Authorities try to track, clean up anthrax
From Connecticut to Florida, efforts to track and clean up the trail of anthrax sent through the mail are taking a new turn. Cleanup crews were to fumigate the office of Senate Majority Leader Tom Daschle, D-South Dakota, with chlorine dioxide gas in an attempt to kill all traces of the deadly bacteria.
It will be the first time ever such a process has been attempted to rid such a large space of anthrax, and Environmental Protection Agency officials are hoping that if it's successful, it will be a model for future cleanup.
The streets surrounding the Senate Hart Building where a Daschle staffer opened an anthrax-laden letter more than six weeks ago were blocked off Friday afternoon.
Elsewhere, an envelope sent to a home in Seymour, Connecticut -- near a community where a 94-year-old woman died of inhalation anthrax under mysterious circumstances -- has tested positive for a "tiny," trace amount of anthrax, Gov. John Rowland said Friday.
Authorities believe the envelope may have been cross-contaminated after coming in contact with one of two anthrax-laced letters sent to Senate offices after being postmarked in Trenton, New Jersey. A single spore was found on the Connecticut envelope. (Full story)
The nation's largest airport security company will leave Boston's Logan International Airport in two weeks, under the terms of an agreement reached Friday. Argenbright Security has been criticized for several security breaches, including two instances in which Argenbright employees left their stations unattended. (Full story)
In the wake of news that annual federal deficits will be a feature of the economy of the United States until 2005, the U.S. House of Representatives has limited its antiterrorism package to $20 billion and approved the measure, leaving the bill to the Senate's consideration. (Full story)
What order did President Bush give that allows for the detention of terrorism suspects? Click here for more
Could the detainees be held for years? Click here to learn more on one case
Learn about one tool the FBI may be using to investigate suspects.
What is the government doing to fortify homeland defense? Click here for more
What are tips to know in the wake of the attacks? Click here for more
George W. Bush: U.S. president Click here for more.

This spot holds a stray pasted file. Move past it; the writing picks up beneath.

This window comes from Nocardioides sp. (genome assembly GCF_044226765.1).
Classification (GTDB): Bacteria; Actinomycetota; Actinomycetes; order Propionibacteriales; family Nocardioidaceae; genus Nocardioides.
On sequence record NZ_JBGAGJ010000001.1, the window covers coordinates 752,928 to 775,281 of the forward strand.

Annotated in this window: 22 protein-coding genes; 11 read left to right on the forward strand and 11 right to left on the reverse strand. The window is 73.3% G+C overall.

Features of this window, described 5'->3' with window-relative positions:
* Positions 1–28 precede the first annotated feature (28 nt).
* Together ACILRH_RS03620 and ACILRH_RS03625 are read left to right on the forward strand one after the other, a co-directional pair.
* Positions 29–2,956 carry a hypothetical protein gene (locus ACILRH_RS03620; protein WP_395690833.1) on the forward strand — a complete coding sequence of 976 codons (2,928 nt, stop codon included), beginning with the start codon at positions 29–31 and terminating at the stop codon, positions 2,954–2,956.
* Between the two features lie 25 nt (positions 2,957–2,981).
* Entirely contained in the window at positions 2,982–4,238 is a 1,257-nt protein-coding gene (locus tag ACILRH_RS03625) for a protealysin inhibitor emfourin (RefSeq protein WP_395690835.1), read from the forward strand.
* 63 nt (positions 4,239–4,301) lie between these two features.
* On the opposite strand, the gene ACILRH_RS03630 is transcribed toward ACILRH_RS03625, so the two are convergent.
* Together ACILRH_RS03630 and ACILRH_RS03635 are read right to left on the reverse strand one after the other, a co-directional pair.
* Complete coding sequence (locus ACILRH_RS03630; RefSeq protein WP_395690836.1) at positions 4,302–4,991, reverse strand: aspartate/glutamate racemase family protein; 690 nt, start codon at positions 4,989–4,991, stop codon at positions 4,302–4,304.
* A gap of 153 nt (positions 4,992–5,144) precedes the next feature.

Laura Bush: First lady of the United States, she has become more visible since the terrorist attacks, making public appearances urging parents and teachers to help reassure children that everything is being done to try to keep them safe. Click here for more
Tom Ridge: Director of the U.S. Office of Homeland Security, a new Cabinet-level position Click here for more
Richard Clarke: Head of efforts to safeguard information systems for the Office of Homeland Security Click here for more
Wayne Downing: Retired Army general tapped as deputy national security adviser Click here for more
Joe Allbaugh:The chief of the Federal Emergency Management Agency Click here for more
Dr. David Satcher: Surgeon General of the United States
Dr. Jeffrey P. Koplan: Director of the Centers for Disease Control and Prevention Click here for more
Rudy Giuliani: Mayor of New York Click here for more
Michael Bloomberg: Mayor-elect of New York
Anthony A. Williams: Mayor of Washington
Dr. Ivan Walks: Director of the Department of Health for the District of Columbia
Paul O'Neill: Treasury secretary
Norman Y. Mineta:Transportation secretary
Jane Garvey: FAA administrator
The latest figures provided by federal and local officials give the following numbers of people dead or missing from the September 11 attacks.
WORLD TRADE CENTER: According to New York City officials, 3,380 people are missing and presumed dead, including the 157 on the two hijacked planes; and 460 bodies have been identified.
PENTAGON: 64 dead on hijacked plane; another 125 missing and presumed dead
PENNSYLVANIA: 44 confirmed dead on hijacked plane
The attacks of September 11 have sparked new debate about balancing the protection of U.S. citizens with the protection of the civil rights of those suspected of terrorism.
While the United States is proud of the freedoms and the legal rights guaranteed by the Constitution, authorities and many citizens have argued those people who seek to destroy America do not deserve such protections while they represent an ongoing threat to the country.
While those arguments continue, so do the threats against U.S. interests. Security remains high at airports, certain industries and many government facilities.
Those who lost loved ones in the September 11 attacks are a little closer to getting compensated from a special federal fund now that someone has been appointed to determine the size of individual awards.
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